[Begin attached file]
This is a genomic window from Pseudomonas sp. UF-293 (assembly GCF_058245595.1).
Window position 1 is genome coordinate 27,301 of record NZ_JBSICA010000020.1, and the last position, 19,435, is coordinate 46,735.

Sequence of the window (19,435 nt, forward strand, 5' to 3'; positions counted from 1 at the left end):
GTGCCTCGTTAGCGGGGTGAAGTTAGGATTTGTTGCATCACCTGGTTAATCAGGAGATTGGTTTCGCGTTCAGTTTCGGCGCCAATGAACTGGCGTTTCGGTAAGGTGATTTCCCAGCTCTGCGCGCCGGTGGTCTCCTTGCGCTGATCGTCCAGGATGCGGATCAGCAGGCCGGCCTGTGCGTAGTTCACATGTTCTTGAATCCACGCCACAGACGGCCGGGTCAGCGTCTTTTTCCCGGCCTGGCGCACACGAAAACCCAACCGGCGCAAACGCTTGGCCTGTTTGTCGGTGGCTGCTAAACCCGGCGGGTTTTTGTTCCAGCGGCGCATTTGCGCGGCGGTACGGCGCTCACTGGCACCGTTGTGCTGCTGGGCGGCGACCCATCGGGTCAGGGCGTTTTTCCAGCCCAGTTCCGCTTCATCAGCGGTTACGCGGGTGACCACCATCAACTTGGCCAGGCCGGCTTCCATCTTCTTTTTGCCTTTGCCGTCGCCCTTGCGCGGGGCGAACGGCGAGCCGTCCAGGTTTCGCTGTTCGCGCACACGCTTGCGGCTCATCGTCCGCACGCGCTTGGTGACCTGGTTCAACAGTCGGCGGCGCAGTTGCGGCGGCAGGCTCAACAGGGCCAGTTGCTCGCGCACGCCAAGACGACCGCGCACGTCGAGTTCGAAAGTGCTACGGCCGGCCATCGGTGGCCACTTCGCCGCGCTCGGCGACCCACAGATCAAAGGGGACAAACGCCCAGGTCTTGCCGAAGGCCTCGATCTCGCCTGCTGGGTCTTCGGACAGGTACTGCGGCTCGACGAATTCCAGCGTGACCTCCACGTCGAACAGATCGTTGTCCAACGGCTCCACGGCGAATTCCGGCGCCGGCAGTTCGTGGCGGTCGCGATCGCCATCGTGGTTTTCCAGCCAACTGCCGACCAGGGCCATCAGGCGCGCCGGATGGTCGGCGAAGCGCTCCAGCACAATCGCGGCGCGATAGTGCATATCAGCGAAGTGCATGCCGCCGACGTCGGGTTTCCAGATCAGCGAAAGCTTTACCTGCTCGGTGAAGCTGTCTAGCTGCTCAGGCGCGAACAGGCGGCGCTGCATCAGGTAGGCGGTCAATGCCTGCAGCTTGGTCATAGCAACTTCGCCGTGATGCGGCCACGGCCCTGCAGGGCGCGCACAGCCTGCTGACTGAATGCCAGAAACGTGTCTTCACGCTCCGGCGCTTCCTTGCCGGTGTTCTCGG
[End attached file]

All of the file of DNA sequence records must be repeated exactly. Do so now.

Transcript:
This is a genomic window from Pseudomonas sp. UF-293 (assembly GCF_058245595.1).
Window position 1 is genome coordinate 27,301 of record NZ_JBSICA010000020.1, and the last position, 19,435, is coordinate 46,735.

Sequence of the window (19,435 nt, forward strand, 5' to 3'; positions counted from 1 at the left end):
GTGCCTCGTTAGCGGGGTGAAGTTAGGATTTGTTGCATCACCTGGTTAATCAGGAGATTGGTTTCGCGTTCAGTTTCGGCGCCAATGAACTGGCGTTTCGGTAAGGTGATTTCCCAGCTCTGCGCGCCGGTGGTCTCCTTGCGCTGATCGTCCAGGATGCGGATCAGCAGGCCGGCCTGTGCGTAGTTCACATGTTCTTGAATCCACGCCACAGACGGCCGGGTCAGCGTCTTTTTCCCGGCCTGGCGCACACGAAAACCCAACCGGCGCAAACGCTTGGCCTGTTTGTCGGTGGCTGCTAAACCCGGCGGGTTTTTGTTCCAGCGGCGCATTTGCGCGGCGGTACGGCGCTCACTGGCACCGTTGTGCTGCTGGGCGGCGACCCATCGGGTCAGGGCGTTTTTCCAGCCCAGTTCCGCTTCATCAGCGGTTACGCGGGTGACCACCATCAACTTGGCCAGGCCGGCTTCCATCTTCTTTTTGCCTTTGCCGTCGCCCTTGCGCGGGGCGAACGGCGAGCCGTCCAGGTTTCGCTGTTCGCGCACACGCTTGCGGCTCATCGTCCGCACGCGCTTGGTGACCTGGTTCAACAGTCGGCGGCGCAGTTGCGGCGGCAGGCTCAACAGGGCCAGTTGCTCGCGCACGCCAAGACGACCGCGCACGTCGAGTTCGAAAGTGCTACGGCCGGCCATCGGTGGCCACTTCGCCGCGCTCGGCGACCCACAGATCAAAGGGGACAAACGCCCAGGTCTTGCCGAAGGCCTCGATCTCGCCTGCTGGGTCTTCGGACAGGTACTGCGGCTCGACGAATTCCAGCGTGACCTCCACGTCGAACAGATCGTTGTCCAACGGCTCCACGGCGAATTCCGGCGCCGGCAGTTCGTGGCGGTCGCGATCGCCATCGTGGTTTTCCAGCCAACTGCCGACCAGGGCCATCAGGCGCGCCGGATGGTCGGCGAAGCGCTCCAGCACAATCGCGGCGCGATAGTGCATATCAGCGAAGTGCATGCCGCCGACGTCGGGTTTCCAGATCAGCGAAAGCTTTACCTGCTCGGTGAAGCTGTCTAGCTGCTCAGGCGCGAACAGGCGGCGCTGCATCAGGTAGGCGGTCAATGCCTGCAGCTTGGTCATAGCAACTTCGCCGTGATGCGGCCACGGCCCTGCAGGGCGCGCACAGCCTGCTGACTGAATGCCAGAAACGTGTCTTCACGCTCCGGCGCTTCCTTGCCGGTGTTCTCGG